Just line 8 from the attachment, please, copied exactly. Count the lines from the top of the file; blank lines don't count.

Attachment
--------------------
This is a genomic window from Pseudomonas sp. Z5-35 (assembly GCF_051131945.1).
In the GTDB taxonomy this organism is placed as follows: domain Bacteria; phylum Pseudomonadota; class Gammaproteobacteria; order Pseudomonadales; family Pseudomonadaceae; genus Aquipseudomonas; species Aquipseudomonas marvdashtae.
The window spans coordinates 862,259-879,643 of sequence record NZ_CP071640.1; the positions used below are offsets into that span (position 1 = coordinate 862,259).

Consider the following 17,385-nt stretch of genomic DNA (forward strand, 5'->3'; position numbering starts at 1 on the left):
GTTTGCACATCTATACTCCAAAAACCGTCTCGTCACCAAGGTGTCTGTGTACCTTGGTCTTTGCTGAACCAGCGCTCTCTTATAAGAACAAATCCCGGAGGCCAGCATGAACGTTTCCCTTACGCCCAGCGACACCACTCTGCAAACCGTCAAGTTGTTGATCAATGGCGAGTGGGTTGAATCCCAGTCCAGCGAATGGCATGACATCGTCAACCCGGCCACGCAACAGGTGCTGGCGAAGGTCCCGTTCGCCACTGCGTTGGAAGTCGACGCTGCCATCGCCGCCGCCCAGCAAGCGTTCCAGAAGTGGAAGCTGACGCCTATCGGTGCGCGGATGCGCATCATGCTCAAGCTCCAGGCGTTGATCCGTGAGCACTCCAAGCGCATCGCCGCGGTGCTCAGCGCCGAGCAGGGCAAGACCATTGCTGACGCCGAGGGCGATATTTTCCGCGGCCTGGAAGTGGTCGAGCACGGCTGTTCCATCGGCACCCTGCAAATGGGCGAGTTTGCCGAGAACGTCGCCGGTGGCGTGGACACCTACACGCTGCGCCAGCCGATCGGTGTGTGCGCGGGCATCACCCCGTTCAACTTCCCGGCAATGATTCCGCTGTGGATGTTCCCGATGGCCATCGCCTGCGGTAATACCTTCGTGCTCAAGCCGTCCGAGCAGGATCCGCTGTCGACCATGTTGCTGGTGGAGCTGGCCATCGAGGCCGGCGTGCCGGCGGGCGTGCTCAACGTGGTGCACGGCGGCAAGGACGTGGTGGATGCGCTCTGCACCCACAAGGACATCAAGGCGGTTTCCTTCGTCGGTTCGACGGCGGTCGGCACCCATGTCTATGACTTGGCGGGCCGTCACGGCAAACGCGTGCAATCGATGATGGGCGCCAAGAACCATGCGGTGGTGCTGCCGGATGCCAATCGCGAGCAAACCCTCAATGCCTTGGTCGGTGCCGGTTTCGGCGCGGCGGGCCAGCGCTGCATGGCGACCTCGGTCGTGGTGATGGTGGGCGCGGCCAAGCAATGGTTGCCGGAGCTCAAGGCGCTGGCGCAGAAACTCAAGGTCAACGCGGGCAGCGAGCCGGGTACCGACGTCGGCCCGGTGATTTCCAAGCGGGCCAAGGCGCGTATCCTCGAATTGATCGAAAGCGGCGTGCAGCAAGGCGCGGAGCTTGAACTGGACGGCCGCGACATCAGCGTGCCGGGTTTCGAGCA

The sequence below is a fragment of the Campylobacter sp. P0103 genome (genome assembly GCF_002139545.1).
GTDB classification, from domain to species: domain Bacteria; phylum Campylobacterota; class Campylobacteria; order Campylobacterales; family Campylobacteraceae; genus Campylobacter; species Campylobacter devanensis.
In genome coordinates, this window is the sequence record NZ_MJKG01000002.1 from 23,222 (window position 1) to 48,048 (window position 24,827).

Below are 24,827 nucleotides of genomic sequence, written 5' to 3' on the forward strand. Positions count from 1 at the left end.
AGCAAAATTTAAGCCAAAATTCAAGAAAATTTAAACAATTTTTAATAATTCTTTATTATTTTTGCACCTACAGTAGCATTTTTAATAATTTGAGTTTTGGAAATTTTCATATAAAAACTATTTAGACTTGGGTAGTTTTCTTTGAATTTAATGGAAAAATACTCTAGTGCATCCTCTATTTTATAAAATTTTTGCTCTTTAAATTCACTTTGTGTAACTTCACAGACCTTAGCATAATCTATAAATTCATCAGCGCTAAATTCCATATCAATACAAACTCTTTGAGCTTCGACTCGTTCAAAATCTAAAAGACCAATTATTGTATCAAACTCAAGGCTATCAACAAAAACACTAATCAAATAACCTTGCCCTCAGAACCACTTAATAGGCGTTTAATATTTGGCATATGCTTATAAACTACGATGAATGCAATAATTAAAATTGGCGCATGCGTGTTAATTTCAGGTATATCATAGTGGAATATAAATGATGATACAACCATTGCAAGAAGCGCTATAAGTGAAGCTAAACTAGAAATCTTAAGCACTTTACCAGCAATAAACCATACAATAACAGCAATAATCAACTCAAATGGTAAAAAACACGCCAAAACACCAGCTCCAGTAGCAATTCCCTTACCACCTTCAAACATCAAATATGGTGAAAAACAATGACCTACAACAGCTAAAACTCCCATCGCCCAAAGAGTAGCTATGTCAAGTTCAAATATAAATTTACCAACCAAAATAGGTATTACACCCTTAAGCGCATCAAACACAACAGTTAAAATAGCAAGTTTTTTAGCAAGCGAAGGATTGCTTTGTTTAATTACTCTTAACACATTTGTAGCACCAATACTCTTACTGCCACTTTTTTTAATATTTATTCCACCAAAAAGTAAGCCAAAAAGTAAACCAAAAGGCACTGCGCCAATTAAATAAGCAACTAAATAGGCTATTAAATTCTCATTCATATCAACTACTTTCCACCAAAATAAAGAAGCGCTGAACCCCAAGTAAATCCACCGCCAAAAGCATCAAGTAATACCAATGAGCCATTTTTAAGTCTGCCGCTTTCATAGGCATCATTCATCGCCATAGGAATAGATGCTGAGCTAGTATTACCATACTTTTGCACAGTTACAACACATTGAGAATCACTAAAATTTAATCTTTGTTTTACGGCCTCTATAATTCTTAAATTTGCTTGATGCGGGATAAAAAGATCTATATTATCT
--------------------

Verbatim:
In genome coordinates, this window is the sequence record NZ_MJKG01000002.1 from 23,222 (window position 1) to 48,048 (window position 24,827).